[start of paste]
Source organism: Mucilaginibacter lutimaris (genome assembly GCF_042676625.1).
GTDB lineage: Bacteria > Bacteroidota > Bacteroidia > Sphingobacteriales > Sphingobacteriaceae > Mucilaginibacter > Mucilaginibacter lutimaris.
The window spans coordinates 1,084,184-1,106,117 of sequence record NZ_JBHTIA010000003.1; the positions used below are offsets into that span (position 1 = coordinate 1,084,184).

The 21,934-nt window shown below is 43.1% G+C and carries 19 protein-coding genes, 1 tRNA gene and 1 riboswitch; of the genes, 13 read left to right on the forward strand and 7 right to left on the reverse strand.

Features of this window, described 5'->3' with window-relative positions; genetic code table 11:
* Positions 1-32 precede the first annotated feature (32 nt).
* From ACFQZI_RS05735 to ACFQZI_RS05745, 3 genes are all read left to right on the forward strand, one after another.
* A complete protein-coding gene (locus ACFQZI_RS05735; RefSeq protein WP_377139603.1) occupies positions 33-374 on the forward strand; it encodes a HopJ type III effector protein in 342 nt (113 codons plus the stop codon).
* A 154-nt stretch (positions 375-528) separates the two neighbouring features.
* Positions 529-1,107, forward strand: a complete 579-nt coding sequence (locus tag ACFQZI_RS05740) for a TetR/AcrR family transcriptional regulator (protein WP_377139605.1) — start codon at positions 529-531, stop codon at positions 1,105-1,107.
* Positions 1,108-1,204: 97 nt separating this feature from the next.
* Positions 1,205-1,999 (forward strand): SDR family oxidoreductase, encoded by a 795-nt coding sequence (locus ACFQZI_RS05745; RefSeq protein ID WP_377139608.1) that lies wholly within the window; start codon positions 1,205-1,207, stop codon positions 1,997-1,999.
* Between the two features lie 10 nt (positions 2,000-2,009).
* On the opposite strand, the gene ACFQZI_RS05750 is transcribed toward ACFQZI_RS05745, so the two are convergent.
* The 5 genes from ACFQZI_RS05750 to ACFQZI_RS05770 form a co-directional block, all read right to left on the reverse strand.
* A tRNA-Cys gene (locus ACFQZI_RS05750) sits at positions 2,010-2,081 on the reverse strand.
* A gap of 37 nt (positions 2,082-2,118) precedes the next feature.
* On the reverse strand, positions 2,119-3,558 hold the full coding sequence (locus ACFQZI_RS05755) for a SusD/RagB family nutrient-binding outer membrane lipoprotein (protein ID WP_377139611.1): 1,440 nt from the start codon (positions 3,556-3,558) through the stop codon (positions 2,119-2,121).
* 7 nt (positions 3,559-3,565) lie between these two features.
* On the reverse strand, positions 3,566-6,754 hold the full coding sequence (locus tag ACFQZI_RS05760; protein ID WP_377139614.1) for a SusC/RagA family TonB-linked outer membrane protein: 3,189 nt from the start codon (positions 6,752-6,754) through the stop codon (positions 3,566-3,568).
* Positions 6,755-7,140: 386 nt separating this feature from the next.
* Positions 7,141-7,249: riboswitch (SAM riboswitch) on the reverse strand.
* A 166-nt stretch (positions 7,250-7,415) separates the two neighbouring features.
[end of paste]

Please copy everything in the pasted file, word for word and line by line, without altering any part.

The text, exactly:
Source organism: Mucilaginibacter lutimaris (genome assembly GCF_042676625.1).
GTDB lineage: Bacteria > Bacteroidota > Bacteroidia > Sphingobacteriales > Sphingobacteriaceae > Mucilaginibacter > Mucilaginibacter lutimaris.
The window spans coordinates 1,084,184-1,106,117 of sequence record NZ_JBHTIA010000003.1; the positions used below are offsets into that span (position 1 = coordinate 1,084,184).

The 21,934-nt window shown below is 43.1% G+C and carries 19 protein-coding genes, 1 tRNA gene and 1 riboswitch; of the genes, 13 read left to right on the forward strand and 7 right to left on the reverse strand.

Features of this window, described 5'->3' with window-relative positions; genetic code table 11:
* Positions 1-32 precede the first annotated feature (32 nt).
* From ACFQZI_RS05735 to ACFQZI_RS05745, 3 genes are all read left to right on the forward strand, one after another.
* A complete protein-coding gene (locus ACFQZI_RS05735; RefSeq protein WP_377139603.1) occupies positions 33-374 on the forward strand; it encodes a HopJ type III effector protein in 342 nt (113 codons plus the stop codon).
* A 154-nt stretch (positions 375-528) separates the two neighbouring features.
* Positions 529-1,107, forward strand: a complete 579-nt coding sequence (locus tag ACFQZI_RS05740) for a TetR/AcrR family transcriptional regulator (protein WP_377139605.1) — start codon at positions 529-531, stop codon at positions 1,105-1,107.
* Positions 1,108-1,204: 97 nt separating this feature from the next.
* Positions 1,205-1,999 (forward strand): SDR family oxidoreductase, encoded by a 795-nt coding sequence (locus ACFQZI_RS05745; RefSeq protein ID WP_377139608.1) that lies wholly within the window; start codon positions 1,205-1,207, stop codon positions 1,997-1,999.
* Between the two features lie 10 nt (positions 2,000-2,009).
* On the opposite strand, the gene ACFQZI_RS05750 is transcribed toward ACFQZI_RS05745, so the two are convergent.
* The 5 genes from ACFQZI_RS05750 to ACFQZI_RS05770 form a co-directional block, all read right to left on the reverse strand.
* A tRNA-Cys gene (locus ACFQZI_RS05750) sits at positions 2,010-2,081 on the reverse strand.
* A gap of 37 nt (positions 2,082-2,118) precedes the next feature.
* On the reverse strand, positions 2,119-3,558 hold the full coding sequence (locus ACFQZI_RS05755) for a SusD/RagB family nutrient-binding outer membrane lipoprotein (protein ID WP_377139611.1): 1,440 nt from the start codon (positions 3,556-3,558) through the stop codon (positions 2,119-2,121).
* 7 nt (positions 3,559-3,565) lie between these two features.
* On the reverse strand, positions 3,566-6,754 hold the full coding sequence (locus tag ACFQZI_RS05760; protein ID WP_377139614.1) for a SusC/RagA family TonB-linked outer membrane protein: 3,189 nt from the start codon (positions 6,752-6,754) through the stop codon (positions 3,566-3,568).
* Positions 6,755-7,140: 386 nt separating this feature from the next.
* Positions 7,141-7,249: riboswitch (SAM riboswitch) on the reverse strand.
* A 166-nt stretch (positions 7,250-7,415) separates the two neighbouring features.